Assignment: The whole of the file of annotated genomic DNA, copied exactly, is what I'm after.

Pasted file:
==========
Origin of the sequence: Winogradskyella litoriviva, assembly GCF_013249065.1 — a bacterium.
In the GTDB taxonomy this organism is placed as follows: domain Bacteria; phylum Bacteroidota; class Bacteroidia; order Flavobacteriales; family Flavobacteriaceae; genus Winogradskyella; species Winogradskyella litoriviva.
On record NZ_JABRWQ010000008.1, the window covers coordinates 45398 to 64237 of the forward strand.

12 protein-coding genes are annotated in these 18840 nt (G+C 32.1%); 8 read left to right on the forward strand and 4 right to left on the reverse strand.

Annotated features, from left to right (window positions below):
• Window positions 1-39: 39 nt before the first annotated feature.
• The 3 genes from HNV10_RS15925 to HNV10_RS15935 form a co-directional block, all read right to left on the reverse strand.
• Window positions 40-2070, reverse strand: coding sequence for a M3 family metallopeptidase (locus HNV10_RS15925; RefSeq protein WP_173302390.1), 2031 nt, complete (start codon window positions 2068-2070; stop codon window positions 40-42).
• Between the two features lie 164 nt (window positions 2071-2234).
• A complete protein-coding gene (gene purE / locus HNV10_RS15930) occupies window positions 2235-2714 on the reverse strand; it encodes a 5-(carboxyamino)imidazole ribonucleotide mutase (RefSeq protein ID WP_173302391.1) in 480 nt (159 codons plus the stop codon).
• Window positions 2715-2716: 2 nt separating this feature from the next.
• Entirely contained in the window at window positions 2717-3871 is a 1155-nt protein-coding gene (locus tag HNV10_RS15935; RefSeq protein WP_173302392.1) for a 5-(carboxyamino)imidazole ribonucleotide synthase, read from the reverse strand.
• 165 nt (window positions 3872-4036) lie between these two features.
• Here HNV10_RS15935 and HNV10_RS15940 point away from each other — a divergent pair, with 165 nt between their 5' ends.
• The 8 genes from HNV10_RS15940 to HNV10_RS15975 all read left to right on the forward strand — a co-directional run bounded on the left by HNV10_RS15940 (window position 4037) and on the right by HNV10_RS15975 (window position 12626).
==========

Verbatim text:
Origin of the sequence: Winogradskyella litoriviva, assembly GCF_013249065.1 — a bacterium.
In the GTDB taxonomy this organism is placed as follows: domain Bacteria; phylum Bacteroidota; class Bacteroidia; order Flavobacteriales; family Flavobacteriaceae; genus Winogradskyella; species Winogradskyella litoriviva.
On record NZ_JABRWQ010000008.1, the window covers coordinates 45398 to 64237 of the forward strand.

12 protein-coding genes are annotated in these 18840 nt (G+C 32.1%); 8 read left to right on the forward strand and 4 right to left on the reverse strand.

Annotated features, from left to right (window positions below):
• Window positions 1-39: 39 nt before the first annotated feature.
• The 3 genes from HNV10_RS15925 to HNV10_RS15935 form a co-directional block, all read right to left on the reverse strand.
• Window positions 40-2070, reverse strand: coding sequence for a M3 family metallopeptidase (locus HNV10_RS15925; RefSeq protein WP_173302390.1), 2031 nt, complete (start codon window positions 2068-2070; stop codon window positions 40-42).
• Between the two features lie 164 nt (window positions 2071-2234).
• A complete protein-coding gene (gene purE / locus HNV10_RS15930) occupies window positions 2235-2714 on the reverse strand; it encodes a 5-(carboxyamino)imidazole ribonucleotide mutase (RefSeq protein ID WP_173302391.1) in 480 nt (159 codons plus the stop codon).
• Window positions 2715-2716: 2 nt separating this feature from the next.
• Entirely contained in the window at window positions 2717-3871 is a 1155-nt protein-coding gene (locus tag HNV10_RS15935; RefSeq protein WP_173302392.1) for a 5-(carboxyamino)imidazole ribonucleotide synthase, read from the reverse strand.
• 165 nt (window positions 3872-4036) lie between these two features.
• Here HNV10_RS15935 and HNV10_RS15940 point away from each other — a divergent pair, with 165 nt between their 5' ends.
• The 8 genes from HNV10_RS15940 to HNV10_RS15975 all read left to right on the forward strand — a co-directional run bounded on the left by HNV10_RS15940 (window position 4037) and on the right by HNV10_RS15975 (window position 12626).